HOSPITAL trust bosses have confirmed that plans to build a £300m new facility in Wynyard have been put on hold.
North Tees and Hartlepool NHS Foundation Trust’s board has today announced it has decided to delay the development work on the new hospital.
Trust chiefs say they are “unanimously committed” to developing a new hospital to meet the future healthcare needs of the people of Hartlepool, Stockton, Easington and Sedgefield.
But they say the board feels the complexities of the approval process are such that without high-level political support it appears to be unable to get a decision before the end of this Parliament.
Iain Wright, Hartlepool’s MP, tweeted: “NHS Trust suspended Wynyard: not good enough to centralise services at North Tees. Trust must commit to move services back to Hartlepool.”
Chief executive Alan Foster said: “The new hospital is a fundamental part of our integrated health and social care strategy for the 21st Century. When the momentum: pathways to healthcare programme was launched it was one of the three strategic aims of the programme, and it still is.
“However a General Election is now looming and the board recognises that any new government is likely to wish to review all new developments in the light of its own priorities. As a result, there will inevitably be further delay in the completion of a new hospital. The board has therefore decided to pause the development work on the new hospital.
“I, along with the board of directors, believe it is wise at this time, to ensure that delay does not compromise the major advances that have been made to date, in the quality and efficiency of local services. We will therefore engage with our staff and the public to seek views on how to deliver more care closer to home where possible and secure further investment in community based services, while continuing to centralise services where necessary to maintain and improve the safety and quality of hospital-based provision.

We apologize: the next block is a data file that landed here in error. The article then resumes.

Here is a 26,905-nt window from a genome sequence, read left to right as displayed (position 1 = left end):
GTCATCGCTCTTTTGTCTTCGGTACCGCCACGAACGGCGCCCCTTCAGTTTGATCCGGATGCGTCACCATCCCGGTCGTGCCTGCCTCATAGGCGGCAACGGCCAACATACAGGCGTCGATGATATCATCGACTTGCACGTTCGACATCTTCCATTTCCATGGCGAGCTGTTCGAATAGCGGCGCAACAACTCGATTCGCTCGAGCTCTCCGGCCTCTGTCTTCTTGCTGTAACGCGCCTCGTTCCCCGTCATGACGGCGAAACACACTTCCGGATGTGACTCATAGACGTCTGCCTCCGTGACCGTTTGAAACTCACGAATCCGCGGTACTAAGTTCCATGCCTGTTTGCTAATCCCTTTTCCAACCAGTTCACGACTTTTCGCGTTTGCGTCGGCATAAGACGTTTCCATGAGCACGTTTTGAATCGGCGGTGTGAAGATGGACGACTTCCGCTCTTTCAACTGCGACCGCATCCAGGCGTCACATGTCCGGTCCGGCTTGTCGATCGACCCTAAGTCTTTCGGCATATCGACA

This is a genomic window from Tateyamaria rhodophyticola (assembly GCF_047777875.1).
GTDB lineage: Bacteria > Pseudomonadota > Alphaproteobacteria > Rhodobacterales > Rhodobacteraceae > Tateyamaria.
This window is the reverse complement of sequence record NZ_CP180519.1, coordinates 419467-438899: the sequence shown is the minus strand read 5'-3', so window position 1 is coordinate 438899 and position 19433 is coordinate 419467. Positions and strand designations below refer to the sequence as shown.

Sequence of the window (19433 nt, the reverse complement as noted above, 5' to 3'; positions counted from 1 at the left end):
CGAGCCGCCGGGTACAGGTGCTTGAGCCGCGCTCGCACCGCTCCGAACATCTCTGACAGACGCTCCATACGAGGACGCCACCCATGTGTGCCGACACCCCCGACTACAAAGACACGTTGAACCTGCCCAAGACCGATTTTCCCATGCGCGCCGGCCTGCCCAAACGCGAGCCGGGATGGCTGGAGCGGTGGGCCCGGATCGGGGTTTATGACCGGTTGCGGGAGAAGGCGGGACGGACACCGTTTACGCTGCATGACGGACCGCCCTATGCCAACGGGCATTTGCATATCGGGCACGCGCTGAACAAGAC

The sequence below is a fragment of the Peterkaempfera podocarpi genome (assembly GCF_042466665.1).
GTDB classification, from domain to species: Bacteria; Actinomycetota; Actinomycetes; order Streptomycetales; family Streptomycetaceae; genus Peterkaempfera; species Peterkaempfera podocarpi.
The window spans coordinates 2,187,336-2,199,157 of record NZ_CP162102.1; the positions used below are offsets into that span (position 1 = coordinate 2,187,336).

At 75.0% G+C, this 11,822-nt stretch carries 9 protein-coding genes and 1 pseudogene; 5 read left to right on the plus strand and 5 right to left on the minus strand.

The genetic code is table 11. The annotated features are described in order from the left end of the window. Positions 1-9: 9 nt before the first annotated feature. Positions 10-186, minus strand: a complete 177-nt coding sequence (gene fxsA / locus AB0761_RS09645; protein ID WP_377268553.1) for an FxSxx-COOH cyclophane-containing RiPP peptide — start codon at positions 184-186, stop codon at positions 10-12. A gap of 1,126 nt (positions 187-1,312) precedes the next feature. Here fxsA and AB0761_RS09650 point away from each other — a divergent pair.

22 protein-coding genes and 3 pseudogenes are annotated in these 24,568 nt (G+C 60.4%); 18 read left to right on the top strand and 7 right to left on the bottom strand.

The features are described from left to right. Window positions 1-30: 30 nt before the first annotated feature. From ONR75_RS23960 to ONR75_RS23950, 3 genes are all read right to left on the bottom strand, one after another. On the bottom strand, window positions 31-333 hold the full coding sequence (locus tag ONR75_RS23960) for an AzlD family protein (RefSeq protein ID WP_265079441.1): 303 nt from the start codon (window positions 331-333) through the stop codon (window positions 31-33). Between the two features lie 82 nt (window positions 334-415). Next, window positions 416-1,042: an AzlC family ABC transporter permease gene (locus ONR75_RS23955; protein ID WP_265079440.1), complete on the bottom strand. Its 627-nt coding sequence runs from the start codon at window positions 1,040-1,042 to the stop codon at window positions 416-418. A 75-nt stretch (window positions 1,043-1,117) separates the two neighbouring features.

“The board will keep this position under active review in the light of national developments and will continue to work closely with local NHS commissioners and with its partners in local government to improve the integration and quality of care for local people.”
In June, Health Secretary Jeremy Hunt had refused to be drawn over whether a decision will be made on funding for the Wynyard hospital before next year’s General Election.
He said at the time: “I know what’s going on there, but I can’t say any more than to say it is under very close consideration.
“What I will say is that we are very careful about the business case for new hospitals now, because of the disasters we had with PFI under the last government.”
North Tees and Hartlepool NHS Foundation Trust chief executive Alan Foster replied at the time saying a “great deal of work” had been done into the affordability of the hospital.
He added: “More recently we were advised to go for a mixture of private finance and public dividend capital because it maintains the affordability of the scheme.
“We’re frustrated because the need for the hospital is not in question.
“Delays resulted in our doctors telling us we need to centralise services to enable them to meet quality and safety standards, services which, had the decision been made earlier, would have been brought together into a purpose built facility providing an ideal environment for patients.”
The planned Wynyard hospital would have replaced the University Hospitals of Hartlepool and North Tees, in Stockton.
The trust has been seeking £100m of Government money to add to its PFI deal.
This story will be updated as more details are revealed.